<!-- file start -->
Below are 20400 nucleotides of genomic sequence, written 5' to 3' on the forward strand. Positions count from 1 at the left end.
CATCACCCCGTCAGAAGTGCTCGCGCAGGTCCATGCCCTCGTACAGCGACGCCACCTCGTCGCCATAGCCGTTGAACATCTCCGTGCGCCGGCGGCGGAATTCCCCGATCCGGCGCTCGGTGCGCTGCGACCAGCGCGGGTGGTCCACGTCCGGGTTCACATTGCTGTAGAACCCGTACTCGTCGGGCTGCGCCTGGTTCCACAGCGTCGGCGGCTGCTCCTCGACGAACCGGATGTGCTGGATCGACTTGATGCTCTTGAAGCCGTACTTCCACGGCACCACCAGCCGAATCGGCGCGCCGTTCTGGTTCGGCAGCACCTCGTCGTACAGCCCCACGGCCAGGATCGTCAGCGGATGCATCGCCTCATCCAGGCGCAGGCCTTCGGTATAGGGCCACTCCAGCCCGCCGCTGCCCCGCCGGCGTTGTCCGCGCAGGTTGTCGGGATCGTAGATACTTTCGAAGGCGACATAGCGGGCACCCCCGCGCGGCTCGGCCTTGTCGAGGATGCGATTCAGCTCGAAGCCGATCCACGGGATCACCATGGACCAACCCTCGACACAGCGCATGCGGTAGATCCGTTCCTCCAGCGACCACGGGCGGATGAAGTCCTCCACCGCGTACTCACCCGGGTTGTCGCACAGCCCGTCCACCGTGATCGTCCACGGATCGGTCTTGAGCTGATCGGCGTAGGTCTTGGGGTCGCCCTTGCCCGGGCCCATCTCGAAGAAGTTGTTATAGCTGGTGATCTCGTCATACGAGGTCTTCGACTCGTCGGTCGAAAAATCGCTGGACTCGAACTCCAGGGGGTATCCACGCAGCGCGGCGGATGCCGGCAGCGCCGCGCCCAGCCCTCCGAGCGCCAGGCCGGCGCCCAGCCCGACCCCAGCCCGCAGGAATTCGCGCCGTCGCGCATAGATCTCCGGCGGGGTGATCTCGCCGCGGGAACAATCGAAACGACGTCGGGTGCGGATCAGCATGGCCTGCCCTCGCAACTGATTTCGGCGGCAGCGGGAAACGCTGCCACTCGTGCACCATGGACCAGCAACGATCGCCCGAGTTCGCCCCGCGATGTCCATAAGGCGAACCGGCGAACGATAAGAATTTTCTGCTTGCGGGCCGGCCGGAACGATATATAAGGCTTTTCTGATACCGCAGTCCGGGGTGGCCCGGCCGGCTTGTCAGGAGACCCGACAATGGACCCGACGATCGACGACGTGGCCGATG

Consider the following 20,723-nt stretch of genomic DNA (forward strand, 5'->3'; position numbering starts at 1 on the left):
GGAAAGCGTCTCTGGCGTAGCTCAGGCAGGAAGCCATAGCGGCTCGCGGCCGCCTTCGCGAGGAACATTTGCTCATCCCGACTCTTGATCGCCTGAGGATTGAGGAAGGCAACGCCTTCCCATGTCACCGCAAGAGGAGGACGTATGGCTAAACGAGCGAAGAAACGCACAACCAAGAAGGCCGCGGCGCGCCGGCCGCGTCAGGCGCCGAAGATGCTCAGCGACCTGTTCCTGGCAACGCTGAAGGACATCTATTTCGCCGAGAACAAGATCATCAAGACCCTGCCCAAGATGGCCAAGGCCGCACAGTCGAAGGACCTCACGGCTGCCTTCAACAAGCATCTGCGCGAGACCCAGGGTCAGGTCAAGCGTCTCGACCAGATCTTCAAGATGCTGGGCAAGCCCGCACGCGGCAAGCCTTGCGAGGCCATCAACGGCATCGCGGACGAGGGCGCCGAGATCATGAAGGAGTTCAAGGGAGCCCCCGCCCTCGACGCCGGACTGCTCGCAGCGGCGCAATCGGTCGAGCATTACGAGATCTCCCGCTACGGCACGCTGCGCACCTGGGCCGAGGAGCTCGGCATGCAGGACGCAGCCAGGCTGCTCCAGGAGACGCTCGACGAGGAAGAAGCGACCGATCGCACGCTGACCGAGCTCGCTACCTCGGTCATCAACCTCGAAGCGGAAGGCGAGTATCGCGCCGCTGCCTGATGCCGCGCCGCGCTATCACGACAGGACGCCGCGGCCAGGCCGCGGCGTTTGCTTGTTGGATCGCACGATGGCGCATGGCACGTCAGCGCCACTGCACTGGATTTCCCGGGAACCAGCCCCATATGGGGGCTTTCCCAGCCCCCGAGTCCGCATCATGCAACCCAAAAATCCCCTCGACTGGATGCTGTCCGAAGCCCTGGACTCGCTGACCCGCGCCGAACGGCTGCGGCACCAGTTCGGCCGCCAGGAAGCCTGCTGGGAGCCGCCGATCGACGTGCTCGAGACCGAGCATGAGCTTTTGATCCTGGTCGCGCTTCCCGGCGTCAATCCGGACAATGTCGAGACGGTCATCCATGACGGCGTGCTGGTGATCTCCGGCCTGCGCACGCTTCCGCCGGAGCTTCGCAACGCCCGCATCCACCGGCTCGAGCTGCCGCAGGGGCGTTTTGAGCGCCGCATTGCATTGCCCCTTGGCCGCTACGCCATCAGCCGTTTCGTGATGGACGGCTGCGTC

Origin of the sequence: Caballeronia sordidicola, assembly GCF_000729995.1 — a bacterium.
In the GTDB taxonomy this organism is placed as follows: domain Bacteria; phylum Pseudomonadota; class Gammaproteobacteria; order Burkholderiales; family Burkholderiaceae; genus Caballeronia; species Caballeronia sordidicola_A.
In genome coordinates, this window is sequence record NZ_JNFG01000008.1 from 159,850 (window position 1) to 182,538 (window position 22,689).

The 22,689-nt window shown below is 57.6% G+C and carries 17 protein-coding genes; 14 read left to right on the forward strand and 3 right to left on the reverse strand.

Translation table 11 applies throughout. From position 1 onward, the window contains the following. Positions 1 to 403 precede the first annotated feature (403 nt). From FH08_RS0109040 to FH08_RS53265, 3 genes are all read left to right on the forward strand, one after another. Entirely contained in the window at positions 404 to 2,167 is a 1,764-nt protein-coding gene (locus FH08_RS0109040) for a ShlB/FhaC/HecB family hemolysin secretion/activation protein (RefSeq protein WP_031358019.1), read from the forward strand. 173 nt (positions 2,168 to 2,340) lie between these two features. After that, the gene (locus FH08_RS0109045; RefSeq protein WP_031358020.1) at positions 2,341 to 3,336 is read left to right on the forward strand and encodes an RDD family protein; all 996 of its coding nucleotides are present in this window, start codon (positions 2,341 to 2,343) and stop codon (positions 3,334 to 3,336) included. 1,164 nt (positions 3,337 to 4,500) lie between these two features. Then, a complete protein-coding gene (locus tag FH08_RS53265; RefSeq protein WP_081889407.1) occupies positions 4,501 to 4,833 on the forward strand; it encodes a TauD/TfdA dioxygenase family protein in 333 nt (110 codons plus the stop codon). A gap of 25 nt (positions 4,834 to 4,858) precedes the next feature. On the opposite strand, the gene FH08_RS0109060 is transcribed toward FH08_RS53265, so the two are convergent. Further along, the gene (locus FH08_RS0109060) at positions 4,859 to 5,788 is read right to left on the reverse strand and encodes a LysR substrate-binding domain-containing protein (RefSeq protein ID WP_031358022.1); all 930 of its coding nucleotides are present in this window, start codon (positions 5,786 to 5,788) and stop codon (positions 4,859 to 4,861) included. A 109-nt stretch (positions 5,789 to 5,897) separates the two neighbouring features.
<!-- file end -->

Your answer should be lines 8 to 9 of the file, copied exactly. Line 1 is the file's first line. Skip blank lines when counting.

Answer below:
The 22,689-nt window shown below is 57.6% G+C and carries 17 protein-coding genes; 14 read left to right on the forward strand and 3 right to left on the reverse strand.

Translation table 11 applies throughout. From position 1 onward, the window contains the following. Positions 1 to 403 precede the first annotated feature (403 nt). From FH08_RS0109040 to FH08_RS53265, 3 genes are all read left to right on the forward strand, one after another. Entirely contained in the window at positions 404 to 2,167 is a 1,764-nt protein-coding gene (locus FH08_RS0109040) for a ShlB/FhaC/HecB family hemolysin secretion/activation protein (RefSeq protein WP_031358019.1), read from the forward strand. 173 nt (positions 2,168 to 2,340) lie between these two features. After that, the gene (locus FH08_RS0109045; RefSeq protein WP_031358020.1) at positions 2,341 to 3,336 is read left to right on the forward strand and encodes an RDD family protein; all 996 of its coding nucleotides are present in this window, start codon (positions 2,341 to 2,343) and stop codon (positions 3,334 to 3,336) included. 1,164 nt (positions 3,337 to 4,500) lie between these two features. Then, a complete protein-coding gene (locus tag FH08_RS53265; RefSeq protein WP_081889407.1) occupies positions 4,501 to 4,833 on the forward strand; it encodes a TauD/TfdA dioxygenase family protein in 333 nt (110 codons plus the stop codon). A gap of 25 nt (positions 4,834 to 4,858) precedes the next feature. On the opposite strand, the gene FH08_RS0109060 is transcribed toward FH08_RS53265, so the two are convergent. Further along, the gene (locus FH08_RS0109060) at positions 4,859 to 5,788 is read right to left on the reverse strand and encodes a LysR substrate-binding domain-containing protein (RefSeq protein ID WP_031358022.1); all 930 of its coding nucleotides are present in this window, start codon (positions 5,786 to 5,788) and stop codon (positions 4,859 to 4,861) included. A 109-nt stretch (positions 5,789 to 5,897) separates the two neighbouring features.